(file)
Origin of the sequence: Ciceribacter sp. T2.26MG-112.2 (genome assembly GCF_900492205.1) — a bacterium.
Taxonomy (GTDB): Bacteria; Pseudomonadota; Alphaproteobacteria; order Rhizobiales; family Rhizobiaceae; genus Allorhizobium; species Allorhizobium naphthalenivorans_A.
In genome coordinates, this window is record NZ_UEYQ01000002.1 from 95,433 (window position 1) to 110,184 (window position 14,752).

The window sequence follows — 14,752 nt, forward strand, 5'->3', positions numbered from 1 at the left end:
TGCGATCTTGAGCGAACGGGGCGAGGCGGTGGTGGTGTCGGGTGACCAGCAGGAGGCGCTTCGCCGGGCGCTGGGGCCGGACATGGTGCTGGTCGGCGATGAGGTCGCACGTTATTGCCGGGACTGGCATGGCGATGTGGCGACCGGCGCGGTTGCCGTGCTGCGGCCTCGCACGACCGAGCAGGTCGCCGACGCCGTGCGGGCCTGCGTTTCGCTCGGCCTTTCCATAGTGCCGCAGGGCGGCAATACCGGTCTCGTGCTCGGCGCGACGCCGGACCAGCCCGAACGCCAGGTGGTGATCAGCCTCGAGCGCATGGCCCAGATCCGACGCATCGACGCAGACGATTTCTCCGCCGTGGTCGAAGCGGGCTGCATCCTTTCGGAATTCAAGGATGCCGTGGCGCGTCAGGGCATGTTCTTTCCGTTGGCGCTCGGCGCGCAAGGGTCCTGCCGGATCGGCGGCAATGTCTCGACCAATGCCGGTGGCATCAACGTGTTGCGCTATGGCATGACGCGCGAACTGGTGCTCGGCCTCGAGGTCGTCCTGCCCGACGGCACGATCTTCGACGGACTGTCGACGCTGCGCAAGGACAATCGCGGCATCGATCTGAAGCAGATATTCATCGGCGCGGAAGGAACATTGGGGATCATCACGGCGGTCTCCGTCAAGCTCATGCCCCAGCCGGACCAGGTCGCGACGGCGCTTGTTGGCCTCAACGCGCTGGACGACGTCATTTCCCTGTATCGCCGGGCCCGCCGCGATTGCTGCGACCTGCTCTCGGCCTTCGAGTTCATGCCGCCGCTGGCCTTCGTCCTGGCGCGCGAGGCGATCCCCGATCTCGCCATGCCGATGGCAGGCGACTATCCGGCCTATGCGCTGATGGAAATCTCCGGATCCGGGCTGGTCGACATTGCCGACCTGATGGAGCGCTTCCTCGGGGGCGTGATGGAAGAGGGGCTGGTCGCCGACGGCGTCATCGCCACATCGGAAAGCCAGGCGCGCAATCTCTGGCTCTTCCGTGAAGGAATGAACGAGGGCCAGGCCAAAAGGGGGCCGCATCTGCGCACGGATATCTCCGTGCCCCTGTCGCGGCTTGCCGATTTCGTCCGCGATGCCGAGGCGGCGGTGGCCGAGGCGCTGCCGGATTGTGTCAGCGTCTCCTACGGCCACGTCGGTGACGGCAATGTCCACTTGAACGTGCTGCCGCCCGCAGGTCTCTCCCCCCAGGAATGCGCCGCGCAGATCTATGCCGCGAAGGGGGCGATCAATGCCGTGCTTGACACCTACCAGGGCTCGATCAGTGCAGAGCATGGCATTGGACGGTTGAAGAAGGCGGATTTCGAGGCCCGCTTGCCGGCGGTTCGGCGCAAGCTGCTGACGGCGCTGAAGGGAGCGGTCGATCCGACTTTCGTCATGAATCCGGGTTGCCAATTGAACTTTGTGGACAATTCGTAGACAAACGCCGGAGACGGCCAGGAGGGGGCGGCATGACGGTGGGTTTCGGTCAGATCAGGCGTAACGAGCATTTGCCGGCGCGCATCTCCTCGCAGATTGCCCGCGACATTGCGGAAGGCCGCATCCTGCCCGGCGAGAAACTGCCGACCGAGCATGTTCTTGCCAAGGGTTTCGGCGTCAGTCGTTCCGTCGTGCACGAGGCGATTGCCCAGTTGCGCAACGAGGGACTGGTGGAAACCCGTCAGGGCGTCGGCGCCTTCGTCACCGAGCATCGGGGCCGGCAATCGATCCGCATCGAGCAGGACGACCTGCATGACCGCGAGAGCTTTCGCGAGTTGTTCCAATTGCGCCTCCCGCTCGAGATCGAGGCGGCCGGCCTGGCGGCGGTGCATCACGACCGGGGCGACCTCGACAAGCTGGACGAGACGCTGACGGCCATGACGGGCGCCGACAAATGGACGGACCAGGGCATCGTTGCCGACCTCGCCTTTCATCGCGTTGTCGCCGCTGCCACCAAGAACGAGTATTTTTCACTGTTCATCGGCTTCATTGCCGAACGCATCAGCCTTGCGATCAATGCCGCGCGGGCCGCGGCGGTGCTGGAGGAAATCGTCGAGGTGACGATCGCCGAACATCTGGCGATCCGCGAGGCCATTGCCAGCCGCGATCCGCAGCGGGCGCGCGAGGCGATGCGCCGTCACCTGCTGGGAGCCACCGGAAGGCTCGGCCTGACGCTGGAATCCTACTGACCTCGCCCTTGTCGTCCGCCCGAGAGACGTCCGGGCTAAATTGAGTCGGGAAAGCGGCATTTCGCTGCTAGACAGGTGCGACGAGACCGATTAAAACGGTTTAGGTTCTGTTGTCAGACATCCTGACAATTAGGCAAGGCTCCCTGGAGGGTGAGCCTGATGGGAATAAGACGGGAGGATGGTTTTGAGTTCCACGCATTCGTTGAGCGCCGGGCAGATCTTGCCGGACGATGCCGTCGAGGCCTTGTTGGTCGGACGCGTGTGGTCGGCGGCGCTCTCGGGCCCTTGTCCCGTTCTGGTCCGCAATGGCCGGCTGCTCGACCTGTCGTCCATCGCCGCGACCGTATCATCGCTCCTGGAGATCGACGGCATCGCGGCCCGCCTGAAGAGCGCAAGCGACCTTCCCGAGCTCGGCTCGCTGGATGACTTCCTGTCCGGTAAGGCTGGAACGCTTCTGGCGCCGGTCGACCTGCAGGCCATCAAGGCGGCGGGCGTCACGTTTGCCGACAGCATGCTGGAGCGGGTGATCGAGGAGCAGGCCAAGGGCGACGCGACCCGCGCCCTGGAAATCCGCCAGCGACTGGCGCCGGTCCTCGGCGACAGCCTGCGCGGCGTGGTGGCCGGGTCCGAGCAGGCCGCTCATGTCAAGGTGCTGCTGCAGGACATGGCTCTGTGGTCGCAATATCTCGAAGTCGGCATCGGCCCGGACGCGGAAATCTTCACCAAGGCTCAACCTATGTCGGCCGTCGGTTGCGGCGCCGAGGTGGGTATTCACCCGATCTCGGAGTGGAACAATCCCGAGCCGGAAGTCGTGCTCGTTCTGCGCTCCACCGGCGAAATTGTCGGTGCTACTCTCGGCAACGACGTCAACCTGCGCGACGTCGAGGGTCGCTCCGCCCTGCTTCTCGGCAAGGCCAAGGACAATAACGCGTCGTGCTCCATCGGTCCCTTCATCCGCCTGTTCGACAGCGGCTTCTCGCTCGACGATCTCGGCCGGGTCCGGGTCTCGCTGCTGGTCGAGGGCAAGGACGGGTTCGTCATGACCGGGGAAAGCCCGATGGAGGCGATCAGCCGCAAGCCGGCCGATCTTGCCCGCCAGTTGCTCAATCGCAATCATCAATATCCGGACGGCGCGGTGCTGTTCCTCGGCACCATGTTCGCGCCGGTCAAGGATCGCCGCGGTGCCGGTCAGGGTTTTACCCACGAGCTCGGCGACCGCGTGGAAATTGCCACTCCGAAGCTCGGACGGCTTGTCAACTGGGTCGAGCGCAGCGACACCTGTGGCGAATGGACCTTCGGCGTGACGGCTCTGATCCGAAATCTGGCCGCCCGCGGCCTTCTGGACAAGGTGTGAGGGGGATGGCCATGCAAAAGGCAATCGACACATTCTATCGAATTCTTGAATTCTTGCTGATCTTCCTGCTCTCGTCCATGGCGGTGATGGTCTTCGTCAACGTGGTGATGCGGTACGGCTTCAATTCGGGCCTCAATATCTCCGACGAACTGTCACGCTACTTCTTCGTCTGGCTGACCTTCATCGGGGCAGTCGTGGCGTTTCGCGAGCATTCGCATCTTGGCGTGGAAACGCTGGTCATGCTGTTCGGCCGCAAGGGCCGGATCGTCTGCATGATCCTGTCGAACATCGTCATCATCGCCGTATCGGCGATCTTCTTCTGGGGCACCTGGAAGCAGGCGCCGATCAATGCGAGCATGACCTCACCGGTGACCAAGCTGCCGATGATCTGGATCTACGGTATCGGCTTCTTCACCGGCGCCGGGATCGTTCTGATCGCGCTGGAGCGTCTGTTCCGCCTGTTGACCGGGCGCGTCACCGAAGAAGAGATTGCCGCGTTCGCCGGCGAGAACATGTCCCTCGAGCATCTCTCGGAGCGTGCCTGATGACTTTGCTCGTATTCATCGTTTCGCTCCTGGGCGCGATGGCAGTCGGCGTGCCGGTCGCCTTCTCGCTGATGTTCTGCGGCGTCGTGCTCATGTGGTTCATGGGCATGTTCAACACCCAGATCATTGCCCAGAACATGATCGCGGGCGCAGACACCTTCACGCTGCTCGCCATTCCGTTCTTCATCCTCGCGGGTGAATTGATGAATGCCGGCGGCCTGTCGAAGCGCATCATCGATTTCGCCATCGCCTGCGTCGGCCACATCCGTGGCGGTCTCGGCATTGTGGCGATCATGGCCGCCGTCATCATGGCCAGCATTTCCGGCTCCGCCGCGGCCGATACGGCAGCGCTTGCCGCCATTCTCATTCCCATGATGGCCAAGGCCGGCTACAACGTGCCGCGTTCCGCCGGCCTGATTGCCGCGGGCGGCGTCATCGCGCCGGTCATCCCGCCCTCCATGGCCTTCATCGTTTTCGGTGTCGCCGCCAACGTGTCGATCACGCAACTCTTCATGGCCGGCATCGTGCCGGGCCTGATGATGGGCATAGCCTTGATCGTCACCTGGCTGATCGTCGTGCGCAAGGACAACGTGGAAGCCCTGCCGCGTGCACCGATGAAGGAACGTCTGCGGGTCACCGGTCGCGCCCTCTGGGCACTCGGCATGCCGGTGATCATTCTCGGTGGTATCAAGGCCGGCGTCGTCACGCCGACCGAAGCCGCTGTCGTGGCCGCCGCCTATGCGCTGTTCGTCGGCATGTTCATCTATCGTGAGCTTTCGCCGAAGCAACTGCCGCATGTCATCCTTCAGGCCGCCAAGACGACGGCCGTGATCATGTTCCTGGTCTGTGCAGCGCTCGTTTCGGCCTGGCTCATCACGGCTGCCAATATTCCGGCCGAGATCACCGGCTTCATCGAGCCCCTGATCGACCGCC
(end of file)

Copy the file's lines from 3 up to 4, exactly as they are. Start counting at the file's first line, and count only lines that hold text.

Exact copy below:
In genome coordinates, this window is record NZ_UEYQ01000002.1 from 95,433 (window position 1) to 110,184 (window position 14,752).

The window sequence follows — 14,752 nt, forward strand, 5'->3', positions numbered from 1 at the left end: